Given the dramatic events of the “Arab Spring” and “Occupy Wall Street”, Time Magazine has dubbed “The Protester” as its Person of the Year for 2011. Seems fitting enough, but someday we may also look back on this past year as a turning point in the history of death penalty abolition in the U.S.
On September 21, the crowds amassed around the world to protest the killing of Troy Davis were the most visible sign that opponents of capital punishment were turning up the volume. But that wasn’t the only sign. Throughout the year more and more voices from across the U.S. spoke out against the death penalty.
Yet Troy Davis, whose innocence claim did finally get heard last summer, remains at serious risk of execution. He was unable to prove his innocence to the standard required by the court, but the state of Georgia has been unable to remove doubts about his guilt.
It is a fact (and not a surprising one) that our criminal justice system is not perfect, and cannot resolve all questions before it, and it is interesting to note that all three governors who have signed abolition bills since 2007 cited this imperfection as a major reason for eliminating capital punishment altogether.
Illinois Governor Pat Quinn (Photo by Scott Olson/Getty Images)
Today, with the signature of Governor Pat Quinn, Illinois became the 16th state to abolish the death penalty, and the third state to do it in four years. The Governor also commuted the sentences of the 15 men currently residing on Illinois’ death row. In addition to Governor Quinn, State Senator Kwame Raoul and State Representative Karen Yarbrough were key players in making death penalty abolition a reality in Illinois. Please take a moment to thank them for their leadership.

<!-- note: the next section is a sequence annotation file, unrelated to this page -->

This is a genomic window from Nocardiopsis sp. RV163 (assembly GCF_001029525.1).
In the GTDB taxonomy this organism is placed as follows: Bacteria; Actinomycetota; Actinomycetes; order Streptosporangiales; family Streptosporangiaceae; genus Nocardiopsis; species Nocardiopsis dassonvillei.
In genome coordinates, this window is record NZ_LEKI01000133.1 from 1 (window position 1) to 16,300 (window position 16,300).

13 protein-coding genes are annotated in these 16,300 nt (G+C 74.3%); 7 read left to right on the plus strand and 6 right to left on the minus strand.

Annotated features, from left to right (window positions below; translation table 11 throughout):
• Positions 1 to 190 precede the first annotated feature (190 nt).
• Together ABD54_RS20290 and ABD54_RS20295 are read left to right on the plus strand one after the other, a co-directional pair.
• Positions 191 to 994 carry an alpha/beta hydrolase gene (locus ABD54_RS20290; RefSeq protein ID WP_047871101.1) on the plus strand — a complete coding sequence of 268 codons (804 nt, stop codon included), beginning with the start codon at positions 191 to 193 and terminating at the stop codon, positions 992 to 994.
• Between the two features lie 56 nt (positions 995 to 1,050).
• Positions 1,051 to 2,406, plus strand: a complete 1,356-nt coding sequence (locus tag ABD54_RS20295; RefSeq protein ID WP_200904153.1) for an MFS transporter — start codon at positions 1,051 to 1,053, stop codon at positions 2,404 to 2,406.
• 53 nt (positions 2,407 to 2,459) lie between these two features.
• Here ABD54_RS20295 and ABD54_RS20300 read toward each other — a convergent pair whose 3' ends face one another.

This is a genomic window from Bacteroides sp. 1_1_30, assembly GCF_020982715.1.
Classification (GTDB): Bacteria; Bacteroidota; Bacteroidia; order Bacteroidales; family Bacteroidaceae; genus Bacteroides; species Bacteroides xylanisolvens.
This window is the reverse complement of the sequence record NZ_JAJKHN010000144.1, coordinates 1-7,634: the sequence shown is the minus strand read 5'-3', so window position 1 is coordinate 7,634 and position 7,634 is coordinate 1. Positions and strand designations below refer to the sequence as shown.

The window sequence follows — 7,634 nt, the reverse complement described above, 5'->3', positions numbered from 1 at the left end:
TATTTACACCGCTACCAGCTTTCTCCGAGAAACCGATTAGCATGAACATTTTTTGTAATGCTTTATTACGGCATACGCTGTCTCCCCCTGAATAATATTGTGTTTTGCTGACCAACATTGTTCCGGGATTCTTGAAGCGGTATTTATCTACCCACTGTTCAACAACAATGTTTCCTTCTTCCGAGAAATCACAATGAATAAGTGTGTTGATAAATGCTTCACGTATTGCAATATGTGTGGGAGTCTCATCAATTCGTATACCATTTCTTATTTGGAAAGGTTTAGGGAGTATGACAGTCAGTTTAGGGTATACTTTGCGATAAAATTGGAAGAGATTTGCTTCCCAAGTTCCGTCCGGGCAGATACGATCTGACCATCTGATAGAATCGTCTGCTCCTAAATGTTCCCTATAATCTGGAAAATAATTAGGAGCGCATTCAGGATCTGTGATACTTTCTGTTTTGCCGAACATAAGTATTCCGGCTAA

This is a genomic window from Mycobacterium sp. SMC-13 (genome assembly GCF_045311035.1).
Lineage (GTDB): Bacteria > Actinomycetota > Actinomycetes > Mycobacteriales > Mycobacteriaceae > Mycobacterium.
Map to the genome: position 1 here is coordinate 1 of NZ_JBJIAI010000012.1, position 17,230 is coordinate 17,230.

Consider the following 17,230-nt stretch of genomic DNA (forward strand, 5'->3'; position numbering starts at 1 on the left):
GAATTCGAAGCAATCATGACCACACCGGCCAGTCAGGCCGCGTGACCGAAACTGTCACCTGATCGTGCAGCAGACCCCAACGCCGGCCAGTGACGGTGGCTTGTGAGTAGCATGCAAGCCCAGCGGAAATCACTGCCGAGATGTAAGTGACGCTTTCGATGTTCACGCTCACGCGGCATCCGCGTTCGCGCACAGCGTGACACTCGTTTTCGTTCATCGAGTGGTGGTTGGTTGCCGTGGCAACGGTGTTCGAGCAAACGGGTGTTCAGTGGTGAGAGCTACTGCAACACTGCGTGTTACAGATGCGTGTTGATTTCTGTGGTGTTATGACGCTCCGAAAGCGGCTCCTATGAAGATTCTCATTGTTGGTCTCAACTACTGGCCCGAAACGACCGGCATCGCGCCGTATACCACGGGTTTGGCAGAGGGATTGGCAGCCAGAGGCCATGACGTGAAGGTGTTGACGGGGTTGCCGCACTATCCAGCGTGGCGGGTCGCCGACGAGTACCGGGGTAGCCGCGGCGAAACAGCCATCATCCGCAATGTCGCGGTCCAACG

No state has made a greater effort to “fix” their broken death penalty than Illinois. A ten year moratorium on executions was established in January 2000, and since then various commissions and studies have attempted to grapple with the challenge of imposing an irreversible punishment in an error-prone system. After over a decade of trying, Illinois politicians came to the conclusion that it simply cannot be done – that capital punishment in Illinois is beyond repair. The system will always be prone to error, and the punishment of death will always be irreversible.
So they did the right thing, and indeed the only logical thing. They abolished the death penalty. Folks in other states where the flaws and shortcomings of capital punishment have become painfully clear should look to this example. What was true in Illinois is equally true in Connecticut, Maryland, Montana, or for that matter any other state that still keeps the death penalty on its books. The danger of executing the innocent can never be eliminated, the drain on the treasury will always divert resources from proven crime prevention measures, and the toll on the families of victims as they are dragged through a grueling process will always be both severe and completely unnecessary.
The Illinois experience has shown that, for both practical and moral reasons, the death penalty does not work. It is an irreversible punishment in an imperfect world, and a cruel and degrading punishment in a world where we should be striving to respect and promote human dignity. By rejecting the death penalty, Illinois has liberated itself from this failed experiment, and has scored a major victory for human rights.
UPDATE: Please call Govenor Quinn’s office and ask that he sign the death penalty abolition bill: 312.814.2121
This afternoon the Illinois Senate joined the Illinois House or Representatives in voting to abolish the death penalty. The vote was 32 in favor, 25 against, with 2 abstentions. If Governor Pat Quinn signs the bill into law, Illinois will become the 16th state in the USA to ban capital punishment, and the 3rd in the last 4 years.
And more states may be on the way, with hot debates on death penalty abolition expected in states as diverse as Connecticut, Kansas, Maryland and Montana.
These debates and votes reflect the growing public disillusionment with (and in more and more cases rejection of) capital punishment, with its errors and biases, its ineffectiveness, and its dubious morality.
Whether Governor Quinn in Illinois will sign or veto this bill remains to be seen. Stay tuned!
Today, the Illinois House of Representatives voted to abolish the death penalty. The bill (SB 3539) now goes to the Illinois Senate, which will debate and vote on it very soon. (Those of you in Illinois can call the capitol switchboard at (217) 782-2000, ask for your Senator and say, “I’m a constituent and I urge you to support SB 3539.” You can find out who your state Senator is here.)